5. Come up with the objective that you would like to discuss in the essay. After reading your objective statement the reader should think: "This essay is going to try to convince me of something. I'm not convinced yet, but I'm interested to see how I might be."
6. Keep your essay’s objective prominent in your introduction. A good place for your objective statement is at the end of an introductory paragraph.
7. Once you come up with a clear objective, think about what might be said against it and reflect on those counterarguments later in the essay.
8. Correctly cite secondary sources – you may use any referencing format as long as you are consistent throughout the essay.
9. Make sure to reserve time to proofread and edit. This will contribute to a more clear and concise essay and help detect any inconsistencies and grammatical errors.
1. Do not present a mere chronological summary of the articles.
2. Do not just present various themes within the articles – identify meaningful connections, compare and contrast the themes across the articles.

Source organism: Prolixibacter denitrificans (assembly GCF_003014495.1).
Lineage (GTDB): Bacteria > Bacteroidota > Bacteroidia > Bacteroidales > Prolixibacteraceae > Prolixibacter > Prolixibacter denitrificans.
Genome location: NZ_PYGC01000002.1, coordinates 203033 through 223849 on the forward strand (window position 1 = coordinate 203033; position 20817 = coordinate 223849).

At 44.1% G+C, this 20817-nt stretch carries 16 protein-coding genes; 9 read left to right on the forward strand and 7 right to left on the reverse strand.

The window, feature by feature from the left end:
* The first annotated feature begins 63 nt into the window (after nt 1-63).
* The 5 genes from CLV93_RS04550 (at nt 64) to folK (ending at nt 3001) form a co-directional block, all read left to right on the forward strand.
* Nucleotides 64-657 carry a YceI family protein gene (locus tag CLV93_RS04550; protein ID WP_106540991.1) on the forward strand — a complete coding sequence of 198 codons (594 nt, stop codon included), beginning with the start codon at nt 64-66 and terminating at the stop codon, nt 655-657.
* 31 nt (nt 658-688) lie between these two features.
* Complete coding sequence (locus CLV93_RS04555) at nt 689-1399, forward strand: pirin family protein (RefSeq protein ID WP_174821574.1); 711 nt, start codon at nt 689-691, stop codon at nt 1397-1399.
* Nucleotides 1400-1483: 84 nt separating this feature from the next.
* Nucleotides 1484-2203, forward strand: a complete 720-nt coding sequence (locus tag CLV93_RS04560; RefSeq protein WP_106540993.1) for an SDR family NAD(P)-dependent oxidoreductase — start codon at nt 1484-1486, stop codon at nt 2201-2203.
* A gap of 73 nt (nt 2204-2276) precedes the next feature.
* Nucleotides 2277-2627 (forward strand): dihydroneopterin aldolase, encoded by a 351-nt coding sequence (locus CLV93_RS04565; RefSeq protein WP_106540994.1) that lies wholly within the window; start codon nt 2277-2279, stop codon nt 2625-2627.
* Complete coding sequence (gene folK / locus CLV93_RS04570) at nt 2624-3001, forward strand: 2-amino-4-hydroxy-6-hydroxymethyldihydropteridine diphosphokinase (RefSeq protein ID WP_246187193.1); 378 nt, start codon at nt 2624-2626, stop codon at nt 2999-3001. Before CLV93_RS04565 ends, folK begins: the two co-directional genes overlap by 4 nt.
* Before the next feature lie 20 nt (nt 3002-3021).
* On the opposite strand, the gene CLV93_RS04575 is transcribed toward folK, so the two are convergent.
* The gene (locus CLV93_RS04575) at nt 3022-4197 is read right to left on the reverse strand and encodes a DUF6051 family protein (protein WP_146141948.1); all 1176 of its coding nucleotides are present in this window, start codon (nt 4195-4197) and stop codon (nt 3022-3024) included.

3. Remember that essay’s objective should never be vague, combative or confrontational. A good objective is definable, arguable claim. You aim to convince the reader!
4. Essay’s objective should be as clear and specific as possible. Avoid overused, general terms and abstractions.
5. “Critical reflection” does not mean vague declarations of “I like /I do not like /agree with…” Specify your claims and present clear arguments.
6. Do not submit a “wall of text” – make sure that your arguments are clearly structured and form a coherent whole.
Make sure that you are familiar with the best practices of academic essay writing. The link below provides useful information regarding the essay’s structure, argument development, editing, and grammar.
Remember that writing a final course essay is a creative process, where critical thinking assists you in linking various themes together.
Students are expected to cover all the readings in their final essays and show that they gained an in-depth understanding of the topic!
Details on the schedule (applies in this implementation):
Deadline for final essay